Modeling nonlinear tidal evolution in an energetic estuary
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Modeling nonlinear tidal evolution in an energetic estuary

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  • Journal Title:
    Ocean Modelling
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    Three-dimensional numerical simulations of a tidally dominated estuary within the Gulf of Maine are performed using the Regional Ocean Modeling System (ROMS) and validated with observations of sea surface elevation and velocity time series obtained between 1975 and 2016. The model is forced at the ocean boundary with tidal constituents (M2, S2, N2, O1, K1), a time series of observed subtidal elevations and discharge from seven rivers that drain into the estuary. Harmonic analysis is used to determine the tidal dissipation characteristics and generation of overtides within the system. Amplitude decay and phase shift of the dominant semidiurnal (M2) tidal component shows good agreement with observations throughout the main channel of the Piscataqua River and over the channels and mudflats of the Great Bay. The model simulates harmonic growth of the overtides across the spectrum, and indicates a spatial evolution of the tide consistent with a shoaling wave that evolves from a skewed elevation profile with ebb dominance in the lower parts of the estuary, to a more asymmetric, pitched-forward shape consistent with flood dominance. The M4 constituent has spatial variation qualitatively similar to the observations but has magnitudes that are under-predicted in the complex bathymetric region of the Piscataqua River where much of the M2 tidal dissipation occurs. The M6 tidal constituent agrees well with the observations throughout the estuary suggesting that frictional effects on harmonic growth are well modeled. Root-mean-square model-data differences in velocities (~0.05 m/s) and sea surface elevation (~0.1 m) agree to within about 10% of the tidal amplitudes. Differences between model simulations with and without subtidal oscillations in the estuary are small, suggesting that interactions between the tide and other low frequency (subtidal) mean flows are weak and can be ignored when considering tidal dynamics. Including average fresh water discharge in the model does not affect the behavior of the tidal flows, but can generate high frequency baroclinic velocities potentially important to mixing within the estuary.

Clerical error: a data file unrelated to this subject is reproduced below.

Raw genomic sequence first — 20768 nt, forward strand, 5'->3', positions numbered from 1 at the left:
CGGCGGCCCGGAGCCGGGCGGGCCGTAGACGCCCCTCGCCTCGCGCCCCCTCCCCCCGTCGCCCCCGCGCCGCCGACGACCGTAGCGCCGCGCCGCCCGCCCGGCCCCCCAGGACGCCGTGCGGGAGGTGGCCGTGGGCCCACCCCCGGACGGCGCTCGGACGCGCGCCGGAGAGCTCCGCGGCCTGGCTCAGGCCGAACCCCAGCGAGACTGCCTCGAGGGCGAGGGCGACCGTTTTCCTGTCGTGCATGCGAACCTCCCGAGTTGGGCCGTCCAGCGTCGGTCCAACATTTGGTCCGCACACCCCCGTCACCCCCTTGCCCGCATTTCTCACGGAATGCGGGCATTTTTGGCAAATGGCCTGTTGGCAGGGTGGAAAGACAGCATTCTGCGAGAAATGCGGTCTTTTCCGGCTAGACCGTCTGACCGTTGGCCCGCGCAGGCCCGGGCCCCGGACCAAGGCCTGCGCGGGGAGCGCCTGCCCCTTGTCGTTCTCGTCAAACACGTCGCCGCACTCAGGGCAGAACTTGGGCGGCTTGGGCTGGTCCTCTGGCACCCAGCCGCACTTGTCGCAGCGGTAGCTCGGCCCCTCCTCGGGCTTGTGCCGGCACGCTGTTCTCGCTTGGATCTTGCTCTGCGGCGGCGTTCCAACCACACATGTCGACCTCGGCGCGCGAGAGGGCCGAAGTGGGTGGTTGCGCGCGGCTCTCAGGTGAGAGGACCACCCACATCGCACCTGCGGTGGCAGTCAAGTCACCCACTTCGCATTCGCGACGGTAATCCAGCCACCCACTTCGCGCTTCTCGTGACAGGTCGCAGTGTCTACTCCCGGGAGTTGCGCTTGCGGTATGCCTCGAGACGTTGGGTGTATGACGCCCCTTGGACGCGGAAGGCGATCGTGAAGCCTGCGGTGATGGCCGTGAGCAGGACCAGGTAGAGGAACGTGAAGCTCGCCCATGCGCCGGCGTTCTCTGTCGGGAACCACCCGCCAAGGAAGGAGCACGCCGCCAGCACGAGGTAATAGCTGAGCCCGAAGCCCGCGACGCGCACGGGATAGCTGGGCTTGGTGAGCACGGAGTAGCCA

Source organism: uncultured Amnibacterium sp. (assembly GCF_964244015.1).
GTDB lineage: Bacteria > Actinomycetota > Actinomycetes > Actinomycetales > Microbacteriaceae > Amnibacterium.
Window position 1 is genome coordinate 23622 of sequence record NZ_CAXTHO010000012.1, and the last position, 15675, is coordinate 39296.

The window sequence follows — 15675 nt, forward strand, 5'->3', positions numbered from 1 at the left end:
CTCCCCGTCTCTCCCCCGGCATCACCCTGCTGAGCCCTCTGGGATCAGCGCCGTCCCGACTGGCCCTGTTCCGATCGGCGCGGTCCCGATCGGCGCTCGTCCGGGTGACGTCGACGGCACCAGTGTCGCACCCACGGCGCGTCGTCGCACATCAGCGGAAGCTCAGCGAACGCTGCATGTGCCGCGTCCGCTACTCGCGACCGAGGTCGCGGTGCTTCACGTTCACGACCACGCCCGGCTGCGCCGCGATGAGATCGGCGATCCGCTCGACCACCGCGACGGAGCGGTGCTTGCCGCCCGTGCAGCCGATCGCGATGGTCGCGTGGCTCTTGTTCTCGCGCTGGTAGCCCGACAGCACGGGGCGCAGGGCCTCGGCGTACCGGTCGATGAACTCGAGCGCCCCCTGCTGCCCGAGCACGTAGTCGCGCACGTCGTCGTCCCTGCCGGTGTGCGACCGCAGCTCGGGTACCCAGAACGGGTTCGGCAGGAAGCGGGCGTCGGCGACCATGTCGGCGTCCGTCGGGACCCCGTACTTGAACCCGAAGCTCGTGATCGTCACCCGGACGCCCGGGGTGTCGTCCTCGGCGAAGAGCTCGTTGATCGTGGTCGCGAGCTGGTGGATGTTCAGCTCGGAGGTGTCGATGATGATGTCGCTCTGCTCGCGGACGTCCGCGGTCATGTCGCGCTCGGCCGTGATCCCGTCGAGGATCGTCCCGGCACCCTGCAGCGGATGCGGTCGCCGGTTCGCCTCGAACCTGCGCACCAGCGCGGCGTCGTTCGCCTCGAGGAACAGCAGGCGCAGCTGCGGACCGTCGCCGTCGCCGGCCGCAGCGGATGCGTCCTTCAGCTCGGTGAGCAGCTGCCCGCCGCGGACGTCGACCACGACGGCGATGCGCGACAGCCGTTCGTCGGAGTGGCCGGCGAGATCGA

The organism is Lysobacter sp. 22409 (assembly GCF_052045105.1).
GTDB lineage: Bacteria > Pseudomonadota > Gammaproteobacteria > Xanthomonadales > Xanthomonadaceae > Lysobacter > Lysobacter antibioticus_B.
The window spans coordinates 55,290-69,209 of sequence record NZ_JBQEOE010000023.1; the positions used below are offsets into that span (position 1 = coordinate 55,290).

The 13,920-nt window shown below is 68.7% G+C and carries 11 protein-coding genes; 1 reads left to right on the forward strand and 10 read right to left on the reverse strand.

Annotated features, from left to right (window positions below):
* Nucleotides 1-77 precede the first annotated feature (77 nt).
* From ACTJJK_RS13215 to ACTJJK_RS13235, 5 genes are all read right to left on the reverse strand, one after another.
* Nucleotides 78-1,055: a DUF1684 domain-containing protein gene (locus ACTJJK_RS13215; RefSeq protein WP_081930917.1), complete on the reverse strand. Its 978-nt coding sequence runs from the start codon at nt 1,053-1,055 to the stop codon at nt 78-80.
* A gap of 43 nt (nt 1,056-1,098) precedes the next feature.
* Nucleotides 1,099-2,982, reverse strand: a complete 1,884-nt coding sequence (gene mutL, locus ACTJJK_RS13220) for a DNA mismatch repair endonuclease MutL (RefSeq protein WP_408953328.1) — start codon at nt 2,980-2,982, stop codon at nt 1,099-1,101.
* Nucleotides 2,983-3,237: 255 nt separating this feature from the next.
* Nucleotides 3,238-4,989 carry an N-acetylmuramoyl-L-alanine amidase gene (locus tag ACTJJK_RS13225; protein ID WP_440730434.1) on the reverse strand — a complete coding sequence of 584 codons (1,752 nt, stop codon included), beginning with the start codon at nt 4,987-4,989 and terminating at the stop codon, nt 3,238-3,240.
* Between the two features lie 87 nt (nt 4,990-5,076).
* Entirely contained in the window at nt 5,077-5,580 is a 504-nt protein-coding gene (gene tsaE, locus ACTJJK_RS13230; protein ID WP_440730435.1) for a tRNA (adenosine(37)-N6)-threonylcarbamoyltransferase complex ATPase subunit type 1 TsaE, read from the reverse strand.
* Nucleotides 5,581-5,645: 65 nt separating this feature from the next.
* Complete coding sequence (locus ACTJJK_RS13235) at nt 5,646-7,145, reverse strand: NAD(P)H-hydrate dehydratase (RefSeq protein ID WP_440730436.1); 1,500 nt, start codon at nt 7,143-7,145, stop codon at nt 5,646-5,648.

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    Ocean Modelling, 136, 13-27
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    Accepted Manuscript
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